The PS3 Slim was a decent attempt at reducing both the size, and the cost, of the original PlayStation 3. But did you know Sony were considering making some more drastic changes?
In an interview with Nikkei, SCE's Masayuki Chatani, from the company's strategy planning department, has revealed that not only were Sony looking at making the Slim even smaller, but that they were looking at some fairly radical solutions to the problems of HDD sizing.
One of those was to use flash memory instead of the conventional HDD the PS3 currently uses, which would have cut down on the size, running costs and even noise levels of the console.
Another was to leave local storage out of the equation altogether, and instead rely on the PlayStation Network to save all of a user's game data, personal files and settings (similar to how Gmail works, for example).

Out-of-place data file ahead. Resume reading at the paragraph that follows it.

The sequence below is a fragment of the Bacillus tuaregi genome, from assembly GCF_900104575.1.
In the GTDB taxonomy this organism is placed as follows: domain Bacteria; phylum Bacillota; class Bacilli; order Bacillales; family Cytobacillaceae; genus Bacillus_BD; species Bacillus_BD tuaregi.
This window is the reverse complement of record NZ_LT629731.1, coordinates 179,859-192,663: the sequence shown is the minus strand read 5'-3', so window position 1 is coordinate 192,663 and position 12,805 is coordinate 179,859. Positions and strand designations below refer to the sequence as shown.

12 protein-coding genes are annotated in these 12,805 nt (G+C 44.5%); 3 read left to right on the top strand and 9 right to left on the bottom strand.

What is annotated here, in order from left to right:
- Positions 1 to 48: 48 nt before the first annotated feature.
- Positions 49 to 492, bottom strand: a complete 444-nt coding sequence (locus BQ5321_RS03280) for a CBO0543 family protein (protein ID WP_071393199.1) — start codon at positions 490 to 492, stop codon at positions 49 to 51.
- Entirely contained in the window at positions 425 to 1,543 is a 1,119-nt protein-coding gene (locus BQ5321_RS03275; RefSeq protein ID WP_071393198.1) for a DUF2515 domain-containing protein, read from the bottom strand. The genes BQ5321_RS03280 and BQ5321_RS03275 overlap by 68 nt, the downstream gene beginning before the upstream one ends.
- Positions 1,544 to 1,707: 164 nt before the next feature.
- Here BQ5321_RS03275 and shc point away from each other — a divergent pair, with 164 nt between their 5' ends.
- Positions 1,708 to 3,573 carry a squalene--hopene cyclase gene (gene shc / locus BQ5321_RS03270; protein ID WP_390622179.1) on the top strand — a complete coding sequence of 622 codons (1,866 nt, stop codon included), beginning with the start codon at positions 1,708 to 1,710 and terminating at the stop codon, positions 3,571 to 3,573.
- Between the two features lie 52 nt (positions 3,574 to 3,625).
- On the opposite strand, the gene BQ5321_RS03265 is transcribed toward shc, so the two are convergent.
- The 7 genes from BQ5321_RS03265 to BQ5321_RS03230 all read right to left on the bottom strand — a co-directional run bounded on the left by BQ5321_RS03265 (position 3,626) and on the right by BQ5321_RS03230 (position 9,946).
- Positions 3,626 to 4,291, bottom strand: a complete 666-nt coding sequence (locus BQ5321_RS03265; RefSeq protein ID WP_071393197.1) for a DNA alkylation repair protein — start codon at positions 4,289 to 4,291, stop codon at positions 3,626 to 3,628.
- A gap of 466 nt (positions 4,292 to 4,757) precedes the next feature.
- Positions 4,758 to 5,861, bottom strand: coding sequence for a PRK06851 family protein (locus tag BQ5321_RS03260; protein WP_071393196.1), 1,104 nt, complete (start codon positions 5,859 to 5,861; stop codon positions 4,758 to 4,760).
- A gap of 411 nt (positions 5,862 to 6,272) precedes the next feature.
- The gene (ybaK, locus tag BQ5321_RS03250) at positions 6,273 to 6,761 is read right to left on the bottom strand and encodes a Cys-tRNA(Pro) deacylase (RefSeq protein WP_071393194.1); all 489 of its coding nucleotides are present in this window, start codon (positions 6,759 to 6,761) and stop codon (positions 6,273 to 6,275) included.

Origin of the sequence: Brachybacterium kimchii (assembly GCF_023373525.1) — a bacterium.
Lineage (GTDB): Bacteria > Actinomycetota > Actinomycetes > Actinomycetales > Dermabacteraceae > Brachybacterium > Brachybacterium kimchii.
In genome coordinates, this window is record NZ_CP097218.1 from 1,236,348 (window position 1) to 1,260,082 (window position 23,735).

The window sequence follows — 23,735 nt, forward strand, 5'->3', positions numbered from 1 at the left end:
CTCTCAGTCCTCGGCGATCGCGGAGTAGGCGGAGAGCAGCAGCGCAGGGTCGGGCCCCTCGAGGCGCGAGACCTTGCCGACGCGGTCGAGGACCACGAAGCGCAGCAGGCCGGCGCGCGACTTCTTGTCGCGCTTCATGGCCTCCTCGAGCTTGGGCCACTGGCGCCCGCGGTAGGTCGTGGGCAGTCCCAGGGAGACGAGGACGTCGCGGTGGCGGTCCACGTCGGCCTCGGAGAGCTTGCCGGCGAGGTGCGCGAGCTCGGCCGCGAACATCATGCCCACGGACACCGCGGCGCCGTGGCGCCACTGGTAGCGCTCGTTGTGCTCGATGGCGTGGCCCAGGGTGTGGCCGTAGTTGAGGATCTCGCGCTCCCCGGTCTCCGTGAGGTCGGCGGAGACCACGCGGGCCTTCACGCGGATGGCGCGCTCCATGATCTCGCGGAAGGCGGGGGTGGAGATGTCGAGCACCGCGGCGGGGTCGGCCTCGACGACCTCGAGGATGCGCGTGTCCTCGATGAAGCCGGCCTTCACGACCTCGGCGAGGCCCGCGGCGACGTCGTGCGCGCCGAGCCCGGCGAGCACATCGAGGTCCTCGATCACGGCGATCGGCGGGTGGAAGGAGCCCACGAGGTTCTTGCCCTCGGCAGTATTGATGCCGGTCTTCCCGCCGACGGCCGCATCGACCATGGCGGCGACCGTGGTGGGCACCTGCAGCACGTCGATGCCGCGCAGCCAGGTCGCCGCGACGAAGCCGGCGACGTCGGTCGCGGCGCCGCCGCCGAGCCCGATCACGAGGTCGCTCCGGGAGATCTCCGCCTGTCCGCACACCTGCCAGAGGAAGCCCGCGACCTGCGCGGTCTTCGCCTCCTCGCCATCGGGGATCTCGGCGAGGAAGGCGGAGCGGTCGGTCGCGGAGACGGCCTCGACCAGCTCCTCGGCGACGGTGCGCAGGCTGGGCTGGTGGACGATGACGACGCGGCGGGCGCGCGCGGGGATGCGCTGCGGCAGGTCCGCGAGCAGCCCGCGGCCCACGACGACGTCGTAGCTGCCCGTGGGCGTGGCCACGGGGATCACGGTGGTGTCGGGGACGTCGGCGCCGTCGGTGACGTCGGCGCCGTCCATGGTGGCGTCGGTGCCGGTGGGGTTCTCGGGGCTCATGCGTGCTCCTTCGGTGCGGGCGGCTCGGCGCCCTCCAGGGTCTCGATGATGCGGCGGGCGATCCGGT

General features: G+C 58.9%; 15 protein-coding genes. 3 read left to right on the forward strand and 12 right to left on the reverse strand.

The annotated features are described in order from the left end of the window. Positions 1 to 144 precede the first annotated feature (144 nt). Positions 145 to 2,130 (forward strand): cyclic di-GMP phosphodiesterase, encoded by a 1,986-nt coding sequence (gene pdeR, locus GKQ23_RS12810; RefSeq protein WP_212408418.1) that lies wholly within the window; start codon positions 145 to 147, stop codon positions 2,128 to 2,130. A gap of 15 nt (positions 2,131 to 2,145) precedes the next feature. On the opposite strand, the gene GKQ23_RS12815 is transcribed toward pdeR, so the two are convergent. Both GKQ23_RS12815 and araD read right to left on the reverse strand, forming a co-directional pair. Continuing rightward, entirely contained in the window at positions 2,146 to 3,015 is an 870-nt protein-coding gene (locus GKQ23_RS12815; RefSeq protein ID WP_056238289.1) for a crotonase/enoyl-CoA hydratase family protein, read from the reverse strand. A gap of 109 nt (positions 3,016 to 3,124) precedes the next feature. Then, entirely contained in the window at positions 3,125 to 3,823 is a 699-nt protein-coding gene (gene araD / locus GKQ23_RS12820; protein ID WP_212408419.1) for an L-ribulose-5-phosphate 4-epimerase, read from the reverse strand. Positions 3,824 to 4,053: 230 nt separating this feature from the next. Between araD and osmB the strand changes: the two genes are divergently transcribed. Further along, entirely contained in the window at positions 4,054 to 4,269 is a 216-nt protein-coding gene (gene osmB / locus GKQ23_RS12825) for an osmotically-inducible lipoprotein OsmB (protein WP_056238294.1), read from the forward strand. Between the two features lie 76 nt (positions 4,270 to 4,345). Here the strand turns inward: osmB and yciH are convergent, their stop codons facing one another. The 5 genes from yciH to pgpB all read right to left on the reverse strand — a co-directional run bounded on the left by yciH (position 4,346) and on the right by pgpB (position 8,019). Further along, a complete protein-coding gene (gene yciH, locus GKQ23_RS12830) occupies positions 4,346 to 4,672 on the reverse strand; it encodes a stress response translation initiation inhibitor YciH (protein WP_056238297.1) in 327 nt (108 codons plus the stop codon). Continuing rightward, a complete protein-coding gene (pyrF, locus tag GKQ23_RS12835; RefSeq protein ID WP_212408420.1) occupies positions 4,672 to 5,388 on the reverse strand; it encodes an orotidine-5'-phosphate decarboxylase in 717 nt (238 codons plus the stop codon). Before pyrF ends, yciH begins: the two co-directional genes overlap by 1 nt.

Chatani says Sony "considered both options", but in the end, "felt that the price would be too high for the amount of storage capacity the PS3 needs", so they stuck with a conventional HDD.
He also says, when comparing the Slim with the PS2's redesign - a model that made far more drastic cuts to the dimensions of the console than the Slim has managed - that reducing the size of the PS3 even further was a possibility, but that in order to do so, the machine's power supply would have to have been made external (as it was on the PS2 Slim), which "would have imposed restrictions on transport and use, making it harder to use freely."
PS3, PSP Made Smaller, Lighter to Capture New Customer Segments [Nikkei]